Destructive Cat Scratching Behaviour & How To Prevent It


Kitten playing with scratching post.
A tiny scratching post to get young kittens used to using one.

It's important to remember that scratching is a natural, innate feline behaviour, so they should never be reprimanded for doing it, but they can be discouraged from doing it in inappropriate places, and encouraged to use appropriate objects. We cannot suppress our cat's natural, wild instincts!


Firstly, we need to understand that there are many reasons why cats scratch, which includes removal of the layered sheaths which compromise the effectiveness of their claws and also leaves behind an olfactory mark (the scent from their interdigital glands), as well as a visual mark which are communication devices which assists with modulation of social interactions. It's also a good way for the cats to exercise and stretch fully, including the muscles in their back and shoulders, relieve pent up emotions, and displacing of stress, excitement, frustration, and anticipation.


It's useful to take note about the type of objects your cat likes to scratch:

  • What material are they made from?

  • What texture is it?

  • Are they vertical or horizontal?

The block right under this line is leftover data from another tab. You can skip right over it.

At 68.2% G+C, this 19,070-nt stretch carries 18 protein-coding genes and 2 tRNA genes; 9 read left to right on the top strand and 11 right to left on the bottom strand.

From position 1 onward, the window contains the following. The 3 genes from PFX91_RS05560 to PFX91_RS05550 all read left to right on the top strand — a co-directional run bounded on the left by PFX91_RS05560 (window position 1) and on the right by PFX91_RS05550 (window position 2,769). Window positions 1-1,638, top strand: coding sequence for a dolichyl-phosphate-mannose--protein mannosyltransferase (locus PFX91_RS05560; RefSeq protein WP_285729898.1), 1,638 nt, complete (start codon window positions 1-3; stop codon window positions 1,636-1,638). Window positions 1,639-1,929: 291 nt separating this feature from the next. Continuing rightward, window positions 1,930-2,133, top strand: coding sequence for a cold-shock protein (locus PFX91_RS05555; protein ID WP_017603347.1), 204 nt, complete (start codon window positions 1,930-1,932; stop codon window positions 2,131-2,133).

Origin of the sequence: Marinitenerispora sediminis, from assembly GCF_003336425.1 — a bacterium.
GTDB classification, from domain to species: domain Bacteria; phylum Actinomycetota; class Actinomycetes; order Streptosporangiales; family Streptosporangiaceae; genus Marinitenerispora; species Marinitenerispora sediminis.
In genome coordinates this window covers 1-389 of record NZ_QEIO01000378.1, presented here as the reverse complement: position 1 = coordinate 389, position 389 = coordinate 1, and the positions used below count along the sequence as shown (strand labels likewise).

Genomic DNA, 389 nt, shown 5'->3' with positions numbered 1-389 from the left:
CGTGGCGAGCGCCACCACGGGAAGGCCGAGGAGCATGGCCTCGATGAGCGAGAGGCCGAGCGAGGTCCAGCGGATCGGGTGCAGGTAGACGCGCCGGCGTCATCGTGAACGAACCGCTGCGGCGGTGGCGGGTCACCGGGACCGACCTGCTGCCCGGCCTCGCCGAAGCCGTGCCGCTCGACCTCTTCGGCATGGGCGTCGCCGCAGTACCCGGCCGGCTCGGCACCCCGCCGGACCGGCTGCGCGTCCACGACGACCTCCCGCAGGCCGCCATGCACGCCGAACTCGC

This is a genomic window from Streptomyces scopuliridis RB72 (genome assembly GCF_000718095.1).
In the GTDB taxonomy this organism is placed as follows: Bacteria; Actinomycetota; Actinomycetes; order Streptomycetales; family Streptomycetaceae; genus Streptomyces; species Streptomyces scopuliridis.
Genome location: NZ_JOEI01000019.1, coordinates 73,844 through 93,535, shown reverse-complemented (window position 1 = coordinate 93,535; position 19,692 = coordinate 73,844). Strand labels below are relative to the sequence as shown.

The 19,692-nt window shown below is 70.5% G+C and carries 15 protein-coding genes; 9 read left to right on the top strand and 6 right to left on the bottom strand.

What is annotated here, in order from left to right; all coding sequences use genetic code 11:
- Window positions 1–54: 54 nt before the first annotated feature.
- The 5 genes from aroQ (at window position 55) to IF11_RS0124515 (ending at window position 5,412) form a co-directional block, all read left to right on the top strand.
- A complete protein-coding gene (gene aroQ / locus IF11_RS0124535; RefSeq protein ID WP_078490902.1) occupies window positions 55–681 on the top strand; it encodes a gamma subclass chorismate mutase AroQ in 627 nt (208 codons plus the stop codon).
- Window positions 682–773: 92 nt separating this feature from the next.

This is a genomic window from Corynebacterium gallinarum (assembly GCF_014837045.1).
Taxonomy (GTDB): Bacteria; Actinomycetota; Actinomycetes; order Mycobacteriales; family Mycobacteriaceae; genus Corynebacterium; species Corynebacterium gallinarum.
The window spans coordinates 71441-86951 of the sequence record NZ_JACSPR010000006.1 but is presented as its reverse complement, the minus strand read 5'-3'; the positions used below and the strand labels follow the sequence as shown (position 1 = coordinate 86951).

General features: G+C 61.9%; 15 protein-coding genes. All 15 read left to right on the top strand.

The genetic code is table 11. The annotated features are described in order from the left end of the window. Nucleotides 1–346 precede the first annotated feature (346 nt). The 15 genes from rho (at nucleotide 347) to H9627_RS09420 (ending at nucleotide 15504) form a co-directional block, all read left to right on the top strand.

• Are they on an incline?

  • How big are they?

  • Do they like variety?

  • Where are they currently scratching?

  • When do they tend to display the behaviour?


Cat sitting outside by wooden post.
Many cats favour certain objects in their environment for scratching, so we can mimic those indoors.

You want to try to mimic that object when providing an object for them to scratch on, and it's important that the object is about 1.5-2 times the length of the cat, to allow them to stretch fully. You also should provide a separate scratching post for each cat in the household, as scratching is a confident display, and also informs other cats who was there, and when the area was last scratched. In single cat households, the marks left by scratching provide them with a sense of familiarity and security.


You can use pheromone sprays, plugin, such as Feliway, or their own scent (capture it on some porous fabric from their faces), on the places where you want them to stop scratching, as cats don't like to claw mark where they facial mark, and these pheromone based products replicate the scents from facial marking. Never use pheromone based products on places where you want to encourage your cat to scratch.


Ginger cat rubbing head on wooden shelf.